• Cruimh

    Mac – I wish he’d nail his colours to the mast.

    The latest-

    http://www.nuzhound.com/articles/irish_news/arts2007/jun20_Major_Ireland_failure__BFeeney.php

    not a mention of the SDLP, just adoring tripe about the republicans accompanied with deprecatory remarks about the Brits and Unionists.
    Canary Wharf ? Major’s fault ?

  • Ian

    “[The SDLP] political deal in Belfast City Hall will end up coming back to haunt them because the Shinners are livid.”

    The SDLP did the Shinners a favour as if SF get the mayoralty next year rather than this year then they’ll go into the 2009 local elections with their candidate in office – surely good PR?

  • Cruimh,

    Re what you refer to as “deprecatory remarks” about Unionists. In fact you may not be aware of this, but I doubt that Jim Molyneaux would actually contest Feeney’s analysis of his contribution to the peace process.

    When the IRA ceasefire was finally announced, Molyneaux decribed Sinn Fein’s entrance in to exclusively democratic politics as “the biggest crisis that Unionism had ever faced”. Hardly what you would call a ringing endorsement of a prospesctive new era of peace.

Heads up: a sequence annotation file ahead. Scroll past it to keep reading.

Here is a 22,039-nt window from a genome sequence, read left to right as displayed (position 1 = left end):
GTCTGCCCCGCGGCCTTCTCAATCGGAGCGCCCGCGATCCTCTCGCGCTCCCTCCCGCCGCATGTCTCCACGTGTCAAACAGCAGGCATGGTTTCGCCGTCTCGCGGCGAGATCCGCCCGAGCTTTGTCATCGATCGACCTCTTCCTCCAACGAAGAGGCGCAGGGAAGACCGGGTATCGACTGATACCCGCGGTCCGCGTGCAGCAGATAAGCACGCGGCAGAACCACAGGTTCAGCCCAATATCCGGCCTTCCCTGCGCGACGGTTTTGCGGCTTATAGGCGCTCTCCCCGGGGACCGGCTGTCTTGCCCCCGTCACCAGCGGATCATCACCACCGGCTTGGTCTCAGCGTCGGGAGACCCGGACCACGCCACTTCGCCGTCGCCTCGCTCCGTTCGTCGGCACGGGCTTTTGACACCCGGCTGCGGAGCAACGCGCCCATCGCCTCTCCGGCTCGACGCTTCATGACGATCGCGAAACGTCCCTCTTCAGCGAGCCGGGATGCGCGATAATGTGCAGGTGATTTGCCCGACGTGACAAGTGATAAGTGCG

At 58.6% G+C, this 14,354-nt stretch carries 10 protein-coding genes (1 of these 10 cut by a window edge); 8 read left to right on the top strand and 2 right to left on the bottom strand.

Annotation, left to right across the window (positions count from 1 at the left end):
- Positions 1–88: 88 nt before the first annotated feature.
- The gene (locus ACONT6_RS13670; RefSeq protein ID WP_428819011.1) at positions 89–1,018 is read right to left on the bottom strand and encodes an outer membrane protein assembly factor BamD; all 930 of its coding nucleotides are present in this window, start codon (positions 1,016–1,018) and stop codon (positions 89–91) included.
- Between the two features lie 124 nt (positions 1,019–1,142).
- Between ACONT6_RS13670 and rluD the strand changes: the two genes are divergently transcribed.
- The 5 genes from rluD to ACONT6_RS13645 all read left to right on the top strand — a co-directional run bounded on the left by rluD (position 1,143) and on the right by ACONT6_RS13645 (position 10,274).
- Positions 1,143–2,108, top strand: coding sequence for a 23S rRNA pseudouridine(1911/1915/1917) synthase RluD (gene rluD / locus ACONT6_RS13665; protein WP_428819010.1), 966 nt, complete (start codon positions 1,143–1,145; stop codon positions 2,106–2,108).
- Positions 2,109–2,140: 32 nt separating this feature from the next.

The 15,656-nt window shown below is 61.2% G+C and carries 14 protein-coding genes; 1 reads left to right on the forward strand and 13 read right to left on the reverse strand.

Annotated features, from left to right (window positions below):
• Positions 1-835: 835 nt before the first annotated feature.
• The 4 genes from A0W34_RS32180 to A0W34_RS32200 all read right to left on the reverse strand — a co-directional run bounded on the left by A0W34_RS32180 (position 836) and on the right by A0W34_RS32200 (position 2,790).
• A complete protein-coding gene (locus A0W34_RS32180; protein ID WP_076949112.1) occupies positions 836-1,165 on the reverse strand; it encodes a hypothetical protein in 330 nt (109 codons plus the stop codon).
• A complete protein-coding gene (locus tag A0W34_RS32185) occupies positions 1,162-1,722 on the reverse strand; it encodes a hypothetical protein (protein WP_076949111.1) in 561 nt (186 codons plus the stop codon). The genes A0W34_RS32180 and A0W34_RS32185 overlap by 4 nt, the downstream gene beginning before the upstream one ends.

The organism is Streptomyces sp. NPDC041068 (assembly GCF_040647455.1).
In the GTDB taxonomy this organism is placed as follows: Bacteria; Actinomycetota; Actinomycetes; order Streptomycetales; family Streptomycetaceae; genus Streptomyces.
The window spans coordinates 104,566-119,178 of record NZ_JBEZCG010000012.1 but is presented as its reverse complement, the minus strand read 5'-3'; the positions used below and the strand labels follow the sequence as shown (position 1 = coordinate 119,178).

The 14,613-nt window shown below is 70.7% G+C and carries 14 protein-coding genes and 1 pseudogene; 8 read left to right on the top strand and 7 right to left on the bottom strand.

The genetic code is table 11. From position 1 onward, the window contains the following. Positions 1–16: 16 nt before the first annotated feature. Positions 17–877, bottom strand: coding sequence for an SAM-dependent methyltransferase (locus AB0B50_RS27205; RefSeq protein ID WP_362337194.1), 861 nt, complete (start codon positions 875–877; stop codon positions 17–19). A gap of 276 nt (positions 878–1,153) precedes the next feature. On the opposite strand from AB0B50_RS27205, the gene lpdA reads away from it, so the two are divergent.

As for Feeney’S analysis of Major’s contribution, I have also read several articles from Unionists who are also highly critical of Major’s handling of the situation here at that time. He has been criticised across the board, not just by Nationalist opinion…

  • Sammy – everyones assuming that we’re stuck in tribal politics for ever, its SF vs SDLP and DUP vs UUP.

    No, it’s just a stage on the way to our glorious liberal future!

    It’s a nationalist party without terrorists

    Er… so is Sinn Féin. Even in Northern Ireland, the past is still the past.

    Brian Feeney is an ex SDLP councilor in North Belfast

    And a worse than useless one. He used to breeze into the New Lodge once every six months or so to do a TV interview where he came across as sneering and superior, and then disappear. He did the SDLP a lot more harm than good. Now, Marty Morgan was a different kettle of fish altogether and politics in Belfast is the poorer for his absence from it.

    The SDLP did the Shinners a favour as if SF get the mayoralty next year rather than this year then they’ll go into the 2009 local elections with their candidate in office – surely good PR?